In sum, although we found statistically significant DIF according to age, gender, or both, for seven of the 13 internalizing items, the effects associated with these measurement differences tended to be small. Thus, this analysis suggests that the general IRT likelihood ratio testing method for DIF detection is associated with strong inferential power. Below, we discuss the implications of these individual, item-level DIF effects for the overall impact of DIF across the scale as a whole.

Next, we calculated scores for the internalizing scale, again as MAPs, that account for these DIF effects. Specifically, these scores were calculated according to the item calibration described above, but allowed items with significant DIF to have different parameters according to age or gender (i.e., through the use of sub-items). To evaluate the overall impact of DIF on test scores, we then compared these scale scores with those that were created under the assumption of no DIF for any item. Within each age from 2 to 17, these scale scores were highly correlated, which is consistent with other studies that report correlations of IRT-scaled scores that account for DIF with scores that ignore DIF (e.g., Orlando & Marshall, 2002). Despite these high correlations, no comparisons have been made regarding how the use of scores that incorporate DIF might impact model fitting relative to the use of scores ignoring DIF. We explore this issue below, where we report the results of a latent curve analysis using scores that do and do not account for DIF.

Latent Curve Analysis

After we estimated IRT-based internalizing scores for each participant's set of repeated measures, we used these scores to estimate a piecewise linear structural equation latent curve model (e.g., Bollen & Curran, 2006, pp. 103-106). We specified an identical model for the internalizing scores that accounted for DIF and for the scores that ignored DIF. Specifically, this model consisted of three latent growth factors: the first linear slope represented latent change in internalizing from age 2 to age 7, the second linear slope represented latent change in internalizing from age 7 to 17, and the intercept, or status, factor represented the level of internalizing at age 12 (see Hussong et al., 2006, for further details). Additionally, these growth factors were regressed on study membership (i.e., whether a given participant came from the MLS sample or the AFDP sample), gender, and parental alcoholism (i.e., COA status, or whether participants came from a family with at least one alcoholic parent).6,7 Thus, despite testing for study differences in the measurement phase of our analyses, we still included a covariate for study membership in the growth modeling phase to account for the possibility that participants from the two studies showed different trajectories of internalizing. Additionally, to account for the fact that both studies used an accelerated longitudinal design, leading to a substantial amount of missing data within each age, we estimated the model using the full-information maximum likelihood method (e.g., Arbuckle, 1996) implemented with the Mplus software (Muthén & Muthén, 1998).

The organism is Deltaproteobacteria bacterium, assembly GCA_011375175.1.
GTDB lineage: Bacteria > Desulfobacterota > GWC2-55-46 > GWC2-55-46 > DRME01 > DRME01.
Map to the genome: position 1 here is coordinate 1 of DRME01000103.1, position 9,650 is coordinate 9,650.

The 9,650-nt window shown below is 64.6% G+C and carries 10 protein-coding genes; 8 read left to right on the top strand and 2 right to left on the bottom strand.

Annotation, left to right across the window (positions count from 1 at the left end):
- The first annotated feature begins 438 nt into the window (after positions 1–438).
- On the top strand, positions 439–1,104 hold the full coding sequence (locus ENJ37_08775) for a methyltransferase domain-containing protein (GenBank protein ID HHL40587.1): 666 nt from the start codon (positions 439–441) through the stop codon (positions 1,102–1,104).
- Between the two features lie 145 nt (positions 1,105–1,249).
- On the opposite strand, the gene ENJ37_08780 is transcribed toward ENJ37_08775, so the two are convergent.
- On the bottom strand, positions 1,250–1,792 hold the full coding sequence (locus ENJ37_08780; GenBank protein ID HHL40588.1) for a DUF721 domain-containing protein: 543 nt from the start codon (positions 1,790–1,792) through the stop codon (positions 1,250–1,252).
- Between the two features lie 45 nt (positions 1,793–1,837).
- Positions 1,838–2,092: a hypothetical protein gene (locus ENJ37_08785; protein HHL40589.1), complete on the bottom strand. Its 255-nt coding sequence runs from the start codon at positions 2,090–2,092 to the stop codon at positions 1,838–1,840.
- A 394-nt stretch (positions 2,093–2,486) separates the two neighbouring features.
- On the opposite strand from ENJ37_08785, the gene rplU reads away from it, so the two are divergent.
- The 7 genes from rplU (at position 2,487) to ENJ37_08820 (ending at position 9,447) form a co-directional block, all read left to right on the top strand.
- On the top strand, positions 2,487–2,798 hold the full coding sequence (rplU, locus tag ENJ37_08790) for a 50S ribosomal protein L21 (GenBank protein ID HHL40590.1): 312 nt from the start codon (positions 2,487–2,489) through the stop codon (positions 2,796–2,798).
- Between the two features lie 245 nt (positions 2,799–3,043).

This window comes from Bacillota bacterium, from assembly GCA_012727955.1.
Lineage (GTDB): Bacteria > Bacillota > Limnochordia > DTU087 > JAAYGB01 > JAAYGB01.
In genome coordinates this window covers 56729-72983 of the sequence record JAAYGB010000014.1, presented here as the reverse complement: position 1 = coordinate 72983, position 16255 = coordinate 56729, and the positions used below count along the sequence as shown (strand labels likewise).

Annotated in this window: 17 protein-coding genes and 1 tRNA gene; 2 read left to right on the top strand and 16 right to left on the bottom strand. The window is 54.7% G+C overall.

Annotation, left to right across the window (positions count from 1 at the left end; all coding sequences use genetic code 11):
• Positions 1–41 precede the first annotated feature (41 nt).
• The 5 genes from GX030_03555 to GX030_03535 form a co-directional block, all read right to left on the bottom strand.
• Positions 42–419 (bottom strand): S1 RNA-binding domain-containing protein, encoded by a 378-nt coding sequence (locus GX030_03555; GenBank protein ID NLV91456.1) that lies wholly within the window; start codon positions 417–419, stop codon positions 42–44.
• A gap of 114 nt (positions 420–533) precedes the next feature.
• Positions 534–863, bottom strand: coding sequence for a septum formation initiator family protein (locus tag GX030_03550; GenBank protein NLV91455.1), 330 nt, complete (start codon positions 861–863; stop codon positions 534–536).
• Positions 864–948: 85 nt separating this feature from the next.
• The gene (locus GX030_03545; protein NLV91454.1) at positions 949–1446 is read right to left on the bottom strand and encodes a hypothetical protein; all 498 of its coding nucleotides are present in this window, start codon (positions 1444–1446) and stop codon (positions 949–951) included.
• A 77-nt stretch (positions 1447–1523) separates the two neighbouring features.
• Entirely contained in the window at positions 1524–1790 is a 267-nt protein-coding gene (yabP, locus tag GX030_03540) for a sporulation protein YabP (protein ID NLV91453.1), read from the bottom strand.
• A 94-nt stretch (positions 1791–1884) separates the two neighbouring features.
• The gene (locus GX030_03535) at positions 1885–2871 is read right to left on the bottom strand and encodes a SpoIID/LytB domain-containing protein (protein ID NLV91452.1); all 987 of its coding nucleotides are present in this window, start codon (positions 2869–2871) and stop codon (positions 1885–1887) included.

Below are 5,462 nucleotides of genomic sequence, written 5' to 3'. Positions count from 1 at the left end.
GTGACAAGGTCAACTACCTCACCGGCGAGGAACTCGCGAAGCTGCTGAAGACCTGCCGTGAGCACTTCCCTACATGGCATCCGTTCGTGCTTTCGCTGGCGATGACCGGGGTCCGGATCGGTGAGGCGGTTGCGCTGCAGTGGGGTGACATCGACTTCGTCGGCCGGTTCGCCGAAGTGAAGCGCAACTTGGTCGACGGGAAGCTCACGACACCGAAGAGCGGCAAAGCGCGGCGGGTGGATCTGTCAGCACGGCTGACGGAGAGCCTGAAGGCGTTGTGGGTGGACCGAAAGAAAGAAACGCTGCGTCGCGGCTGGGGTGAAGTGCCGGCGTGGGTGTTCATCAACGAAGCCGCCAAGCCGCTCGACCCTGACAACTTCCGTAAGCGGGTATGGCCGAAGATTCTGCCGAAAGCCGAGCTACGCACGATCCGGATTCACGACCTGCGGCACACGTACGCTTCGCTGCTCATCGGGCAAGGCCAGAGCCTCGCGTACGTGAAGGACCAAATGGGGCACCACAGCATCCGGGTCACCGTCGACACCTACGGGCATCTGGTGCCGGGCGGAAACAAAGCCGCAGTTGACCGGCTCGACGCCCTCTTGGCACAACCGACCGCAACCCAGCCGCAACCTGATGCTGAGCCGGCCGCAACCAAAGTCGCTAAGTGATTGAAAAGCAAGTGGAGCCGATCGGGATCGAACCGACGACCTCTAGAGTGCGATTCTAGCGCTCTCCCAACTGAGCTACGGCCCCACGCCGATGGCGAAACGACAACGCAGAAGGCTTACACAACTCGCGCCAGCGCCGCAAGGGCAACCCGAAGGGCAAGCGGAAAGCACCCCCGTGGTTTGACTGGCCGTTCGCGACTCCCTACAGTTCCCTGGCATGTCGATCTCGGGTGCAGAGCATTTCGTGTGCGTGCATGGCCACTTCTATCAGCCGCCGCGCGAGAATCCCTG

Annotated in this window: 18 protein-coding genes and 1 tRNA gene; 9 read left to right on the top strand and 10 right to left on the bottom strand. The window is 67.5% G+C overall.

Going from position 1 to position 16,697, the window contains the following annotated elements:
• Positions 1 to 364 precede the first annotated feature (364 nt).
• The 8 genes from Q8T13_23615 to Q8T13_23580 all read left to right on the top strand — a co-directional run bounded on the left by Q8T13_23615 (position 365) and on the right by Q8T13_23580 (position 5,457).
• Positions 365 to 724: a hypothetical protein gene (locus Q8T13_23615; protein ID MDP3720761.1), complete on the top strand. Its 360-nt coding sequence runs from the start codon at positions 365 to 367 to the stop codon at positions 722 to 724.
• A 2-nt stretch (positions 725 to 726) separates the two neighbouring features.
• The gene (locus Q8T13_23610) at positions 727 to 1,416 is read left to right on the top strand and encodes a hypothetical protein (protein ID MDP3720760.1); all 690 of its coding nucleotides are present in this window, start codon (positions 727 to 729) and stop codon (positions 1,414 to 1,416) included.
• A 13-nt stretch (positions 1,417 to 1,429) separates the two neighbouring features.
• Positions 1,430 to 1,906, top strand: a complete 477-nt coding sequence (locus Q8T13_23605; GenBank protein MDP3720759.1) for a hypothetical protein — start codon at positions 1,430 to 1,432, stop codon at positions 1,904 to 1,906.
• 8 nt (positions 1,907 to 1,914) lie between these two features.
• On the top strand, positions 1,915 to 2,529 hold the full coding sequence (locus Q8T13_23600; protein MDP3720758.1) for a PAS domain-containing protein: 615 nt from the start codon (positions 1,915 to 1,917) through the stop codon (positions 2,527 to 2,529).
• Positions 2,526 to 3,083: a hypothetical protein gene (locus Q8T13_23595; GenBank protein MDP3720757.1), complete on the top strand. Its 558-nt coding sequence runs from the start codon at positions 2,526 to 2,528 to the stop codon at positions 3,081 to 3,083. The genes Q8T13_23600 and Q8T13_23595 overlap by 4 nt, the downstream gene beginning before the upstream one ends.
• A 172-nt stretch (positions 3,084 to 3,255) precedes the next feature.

Table 3 presents parameter estimates, standard errors, and associated p-values for the latent curve models estimated using the IRT scores under the assumption of no DIF and using the IRT scores that account for DIF. Figure 5 presents the model-predicted internalizing trajectories for COAs and controls estimated from the IRT scores assuming no DIF, superimposed over the observed means of those scores. Many, but not all, of the general inferential conclusions are consistent across the two sets of IRT scores. Specifically, there is a significant average increase in internalizing from age 2 to 7 coupled with a significant average decrease from age 7 to 17, regardless of whether scores account for DIF. Further, both sets of scores detected significant effects of study, gender, and parent alcoholism on the latent intercept factor, such that age 12 internalizing was, on average, greater for AFDP participants than MLS participants, greater for females than males, and greater for COAs than for non-COAs. Additionally, both sets of scores detected significant effects of gender and parent alcoholism on the second slope factor, such that males showed a greater average decrease in internalizing from age 7 to 17 than females and non-COAs showed a greater average decrease than COAs. See Hussong et al. (2006) for further details and conceptual discussion of these results.

Figure 5
Model-predicted trajectories for COAs and control participants.
Table 3
Results of piecewise growth model fitted to IRT scores calculated under the assumption of no DIF and to IRT scores accounting for DIF.